Eco-Translation: Comparative Literature and the Environmental Humanities

02 December 2020, 3:00 pm–5:00 pm

Eco-Translation: Comparative Literature and the Environmental Humanities

Part of the Convocation Seminars in World Literature and Translation. Postgraduate workshop co-convened with LINKS (London Intercollegiate Network for Comparative Studies) Discussants: Florian Mussgnug (UCL) and Danielle Sands (Royal Holloway University London) Chair: Ruth Cruickshank (Royal Holloway University London).

This event is free.

Event Information

Open to







Cathy Collins

Part of the Convocation Seminars in World Literature and Translation

Postgraduate workshop co-convened with LINKS (London Intercollegiate Network for Comparative Studies)

Discussants: Florian Mussgnug (UCL) and Danielle Sands (Royal Holloway University London)
Chair: Ruth Cruickshank (Royal Holloway University London)

Global warming demands new forms of linguistic and conceptual inventiveness that can alert readers to unfamiliar and counterintuitive scales. As ecocritic Timothy Clark has suggested, much environmental damage happens at a scale that cannot be fully expressed by traditional realist modes of literary representation. It is brought about by individual human actions which are not ecologically significant in themselves but which collectively, across space and over time, threaten much of what we value about humanity and the more-than-human world. In the context of the climate crisis, this relation between individual observable causes and vast global effects marks a stark challenge to familiar anthropocentric narratives. It demands an unprecedented ability to move between counterintuitive scales and to communicate the unfamiliar. Writerly and critical attention to nonhuman subjectivity – a creative process that is also known as inter-species translation – marks a particularly important aspect of this new cultural and political agenda.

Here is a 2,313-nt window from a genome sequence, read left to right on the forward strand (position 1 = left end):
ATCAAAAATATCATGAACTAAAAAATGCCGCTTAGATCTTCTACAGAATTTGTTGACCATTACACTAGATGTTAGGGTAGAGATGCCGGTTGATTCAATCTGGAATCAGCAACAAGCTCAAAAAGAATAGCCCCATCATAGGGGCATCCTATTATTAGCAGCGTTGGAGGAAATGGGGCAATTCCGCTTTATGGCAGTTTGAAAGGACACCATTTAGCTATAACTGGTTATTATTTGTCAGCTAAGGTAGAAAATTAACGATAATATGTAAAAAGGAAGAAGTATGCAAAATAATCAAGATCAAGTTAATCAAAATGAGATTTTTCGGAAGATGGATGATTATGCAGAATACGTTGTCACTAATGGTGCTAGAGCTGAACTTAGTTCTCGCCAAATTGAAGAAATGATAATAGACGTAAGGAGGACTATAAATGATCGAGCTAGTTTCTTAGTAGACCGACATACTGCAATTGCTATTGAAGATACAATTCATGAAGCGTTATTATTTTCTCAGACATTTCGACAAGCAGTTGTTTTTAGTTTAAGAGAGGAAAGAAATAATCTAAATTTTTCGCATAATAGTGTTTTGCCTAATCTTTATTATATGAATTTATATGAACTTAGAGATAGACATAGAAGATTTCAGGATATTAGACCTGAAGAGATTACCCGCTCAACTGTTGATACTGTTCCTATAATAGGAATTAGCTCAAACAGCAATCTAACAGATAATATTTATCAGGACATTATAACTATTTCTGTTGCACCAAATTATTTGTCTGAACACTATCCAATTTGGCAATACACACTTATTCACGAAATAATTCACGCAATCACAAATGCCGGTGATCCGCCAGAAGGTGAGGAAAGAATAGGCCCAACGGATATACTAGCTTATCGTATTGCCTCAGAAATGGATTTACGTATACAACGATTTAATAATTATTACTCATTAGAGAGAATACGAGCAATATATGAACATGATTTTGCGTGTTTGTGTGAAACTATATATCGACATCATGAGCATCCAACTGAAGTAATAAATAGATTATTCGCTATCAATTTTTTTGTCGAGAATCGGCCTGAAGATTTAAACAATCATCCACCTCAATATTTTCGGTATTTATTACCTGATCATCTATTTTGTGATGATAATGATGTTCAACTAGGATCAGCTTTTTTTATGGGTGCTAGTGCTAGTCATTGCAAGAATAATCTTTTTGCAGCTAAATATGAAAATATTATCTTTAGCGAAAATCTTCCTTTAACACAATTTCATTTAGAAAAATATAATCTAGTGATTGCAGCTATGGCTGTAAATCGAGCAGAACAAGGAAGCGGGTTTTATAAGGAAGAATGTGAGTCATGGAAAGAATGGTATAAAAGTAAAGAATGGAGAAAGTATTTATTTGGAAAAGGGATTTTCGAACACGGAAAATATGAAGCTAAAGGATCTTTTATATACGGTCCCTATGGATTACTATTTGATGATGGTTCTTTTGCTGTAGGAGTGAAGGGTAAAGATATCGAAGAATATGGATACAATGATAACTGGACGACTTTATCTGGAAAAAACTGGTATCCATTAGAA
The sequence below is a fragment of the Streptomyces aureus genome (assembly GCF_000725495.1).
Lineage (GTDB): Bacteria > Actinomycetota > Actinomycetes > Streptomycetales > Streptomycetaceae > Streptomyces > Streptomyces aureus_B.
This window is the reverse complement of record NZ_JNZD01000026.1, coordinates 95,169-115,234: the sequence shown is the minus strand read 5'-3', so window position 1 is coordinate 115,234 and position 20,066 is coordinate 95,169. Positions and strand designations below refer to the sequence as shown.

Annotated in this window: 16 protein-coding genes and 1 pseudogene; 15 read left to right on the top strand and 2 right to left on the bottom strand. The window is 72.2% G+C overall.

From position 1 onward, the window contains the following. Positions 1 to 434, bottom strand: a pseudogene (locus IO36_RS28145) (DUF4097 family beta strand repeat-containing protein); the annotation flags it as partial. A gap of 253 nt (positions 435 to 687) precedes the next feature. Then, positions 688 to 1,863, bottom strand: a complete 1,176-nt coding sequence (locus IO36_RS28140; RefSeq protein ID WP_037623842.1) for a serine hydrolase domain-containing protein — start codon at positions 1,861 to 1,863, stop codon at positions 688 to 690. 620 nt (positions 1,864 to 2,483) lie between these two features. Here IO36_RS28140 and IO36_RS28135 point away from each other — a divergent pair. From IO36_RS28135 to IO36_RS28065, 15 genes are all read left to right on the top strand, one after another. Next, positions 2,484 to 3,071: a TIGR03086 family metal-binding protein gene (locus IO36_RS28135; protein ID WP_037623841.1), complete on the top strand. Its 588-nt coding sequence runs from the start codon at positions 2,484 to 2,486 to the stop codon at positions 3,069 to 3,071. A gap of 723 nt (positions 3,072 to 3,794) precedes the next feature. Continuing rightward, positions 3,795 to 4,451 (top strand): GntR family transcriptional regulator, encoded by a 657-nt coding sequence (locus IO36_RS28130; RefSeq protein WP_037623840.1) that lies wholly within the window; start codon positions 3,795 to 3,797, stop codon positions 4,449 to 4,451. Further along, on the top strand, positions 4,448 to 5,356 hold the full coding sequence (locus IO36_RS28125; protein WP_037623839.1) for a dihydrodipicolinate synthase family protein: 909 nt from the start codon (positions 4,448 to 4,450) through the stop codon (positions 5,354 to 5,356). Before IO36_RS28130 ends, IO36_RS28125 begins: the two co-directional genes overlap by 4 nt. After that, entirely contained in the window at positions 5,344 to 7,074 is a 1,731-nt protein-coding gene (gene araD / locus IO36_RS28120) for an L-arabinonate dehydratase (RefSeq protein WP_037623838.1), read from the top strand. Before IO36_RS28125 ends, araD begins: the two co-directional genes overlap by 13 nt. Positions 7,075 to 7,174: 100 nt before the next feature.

In this workshop, we will read and discuss three chapters: by Timothy Clark, who has linked scalar literacy to the political critique of anthropocentrism; by cultural theorist Michael Cronin, who has stressed the significance of translation, beyond its linguistic origins, as a powerful metaphor for inter-species exchange; by Kari Weil who invites us to explore the apparent paradox of posthuman autobiography. Eco-translation, as defined by Cronin, and posthumanism, for Weil, foreground the importance of the more-than-human world, not as a mere backdrop or context for human stories, but as a co-constitutive presence that intersects with human culture and society in a single, volatile temporal force field. Translation, which “on the face of it appears to be a pre-eminently human activity”, thus comes to express extended forms of ecological relatedness (Cronin 2017: 13). Dramatic shifts in the common perception of distance, proximity and context, according to Cronin and Weil, are not only a persistent feature of cultural and linguistic translation: they also define our planetary habitat in times of anthropogenic crisis.

Preparatory Reading
Timothy Clark, “Scalar Literacy”, in The Value of Ecocriticism (Cambridge: Cambridge University Press, 2019), pp. 38-56.
Michael Cronin, “Translating Animals”, in Eco-Translation: Translation and Ecology in the Age of the Anthropocene (New York and London: Routledge, 2017), pp. 67-93.
Kari Weil, “Autobiography”, in Bruce Clarke and Manuela Rossini (eds), The Cambridge Companion to Literature and the Posthuman (Cambridge: Cambridge University Press, 2017), pp. 84-95.